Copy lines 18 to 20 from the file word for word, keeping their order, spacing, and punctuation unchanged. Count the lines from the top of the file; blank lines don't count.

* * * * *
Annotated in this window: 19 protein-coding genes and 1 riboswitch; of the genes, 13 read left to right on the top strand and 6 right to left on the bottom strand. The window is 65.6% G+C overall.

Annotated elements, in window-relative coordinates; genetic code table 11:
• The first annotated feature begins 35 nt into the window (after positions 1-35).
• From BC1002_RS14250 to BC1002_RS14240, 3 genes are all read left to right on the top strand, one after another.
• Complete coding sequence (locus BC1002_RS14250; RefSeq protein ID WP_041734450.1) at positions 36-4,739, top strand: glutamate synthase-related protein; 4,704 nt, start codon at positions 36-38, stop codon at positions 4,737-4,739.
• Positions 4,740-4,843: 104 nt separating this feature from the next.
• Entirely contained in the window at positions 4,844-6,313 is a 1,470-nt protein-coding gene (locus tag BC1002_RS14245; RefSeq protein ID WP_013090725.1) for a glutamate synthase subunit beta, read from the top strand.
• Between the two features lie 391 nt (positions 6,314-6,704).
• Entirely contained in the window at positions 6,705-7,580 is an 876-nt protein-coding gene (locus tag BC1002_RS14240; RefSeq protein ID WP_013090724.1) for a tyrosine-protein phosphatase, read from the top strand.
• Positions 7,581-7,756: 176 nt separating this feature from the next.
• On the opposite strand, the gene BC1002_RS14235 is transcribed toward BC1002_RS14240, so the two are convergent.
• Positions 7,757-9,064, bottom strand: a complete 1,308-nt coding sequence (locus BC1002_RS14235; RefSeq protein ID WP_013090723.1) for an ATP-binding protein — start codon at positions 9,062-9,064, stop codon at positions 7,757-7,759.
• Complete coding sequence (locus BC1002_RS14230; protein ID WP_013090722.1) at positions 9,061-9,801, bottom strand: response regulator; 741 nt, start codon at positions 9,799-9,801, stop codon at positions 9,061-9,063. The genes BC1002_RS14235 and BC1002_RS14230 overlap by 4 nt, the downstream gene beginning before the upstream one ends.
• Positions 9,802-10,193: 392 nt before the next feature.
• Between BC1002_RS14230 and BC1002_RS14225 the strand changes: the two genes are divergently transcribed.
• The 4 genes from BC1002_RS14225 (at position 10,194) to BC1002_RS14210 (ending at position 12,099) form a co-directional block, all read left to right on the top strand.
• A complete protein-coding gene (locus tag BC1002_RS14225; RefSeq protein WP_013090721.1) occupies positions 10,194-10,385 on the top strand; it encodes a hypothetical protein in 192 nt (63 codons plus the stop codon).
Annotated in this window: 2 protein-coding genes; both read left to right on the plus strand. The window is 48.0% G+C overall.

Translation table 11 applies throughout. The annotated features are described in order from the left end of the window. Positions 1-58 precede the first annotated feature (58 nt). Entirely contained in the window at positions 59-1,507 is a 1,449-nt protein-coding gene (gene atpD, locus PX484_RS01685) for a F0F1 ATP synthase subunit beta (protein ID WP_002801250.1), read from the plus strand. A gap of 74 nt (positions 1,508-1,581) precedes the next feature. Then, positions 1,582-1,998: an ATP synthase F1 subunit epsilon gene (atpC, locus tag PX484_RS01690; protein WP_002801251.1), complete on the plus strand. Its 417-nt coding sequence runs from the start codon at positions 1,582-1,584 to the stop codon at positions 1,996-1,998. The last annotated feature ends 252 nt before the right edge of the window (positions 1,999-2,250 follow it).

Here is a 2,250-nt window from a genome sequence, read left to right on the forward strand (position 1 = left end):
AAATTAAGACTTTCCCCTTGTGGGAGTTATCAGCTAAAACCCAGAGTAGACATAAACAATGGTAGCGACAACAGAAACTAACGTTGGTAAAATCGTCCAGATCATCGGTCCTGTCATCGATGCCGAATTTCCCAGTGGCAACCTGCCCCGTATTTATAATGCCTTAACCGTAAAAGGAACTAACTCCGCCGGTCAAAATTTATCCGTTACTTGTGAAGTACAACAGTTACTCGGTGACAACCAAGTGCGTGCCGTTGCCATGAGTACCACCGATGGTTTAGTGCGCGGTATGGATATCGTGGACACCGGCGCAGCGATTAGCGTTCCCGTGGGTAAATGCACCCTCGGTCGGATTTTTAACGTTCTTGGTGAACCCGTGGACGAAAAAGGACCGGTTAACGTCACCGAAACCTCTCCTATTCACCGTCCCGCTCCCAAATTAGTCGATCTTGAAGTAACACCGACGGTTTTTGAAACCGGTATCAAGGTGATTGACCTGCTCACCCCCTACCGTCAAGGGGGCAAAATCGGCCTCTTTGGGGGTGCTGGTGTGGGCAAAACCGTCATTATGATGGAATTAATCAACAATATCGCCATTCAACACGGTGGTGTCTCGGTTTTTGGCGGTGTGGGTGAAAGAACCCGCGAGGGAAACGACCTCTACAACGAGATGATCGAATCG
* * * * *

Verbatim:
Annotated in this window: 2 protein-coding genes; both read left to right on the plus strand. The window is 48.0% G+C overall.

Translation table 11 applies throughout. The annotated features are described in order from the left end of the window. Positions 1-58 precede the first annotated feature (58 nt). Entirely contained in the window at positions 59-1,507 is a 1,449-nt protein-coding gene (gene atpD, locus PX484_RS01685) for a F0F1 ATP synthase subunit beta (protein ID WP_002801250.1), read from the plus strand. A gap of 74 nt (positions 1,508-1,581) precedes the next feature. Then, positions 1,582-1,998: an ATP synthase F1 subunit epsilon gene (atpC, locus tag PX484_RS01690; protein WP_002801251.1), complete on the plus strand. Its 417-nt coding sequence runs from the start codon at positions 1,582-1,584 to the stop codon at positions 1,996-1,998. The last annotated feature ends 252 nt before the right edge of the window (positions 1,999-2,250 follow it).

Here is a 2,250-nt window from a genome sequence, read left to right on the forward strand (position 1 = left end):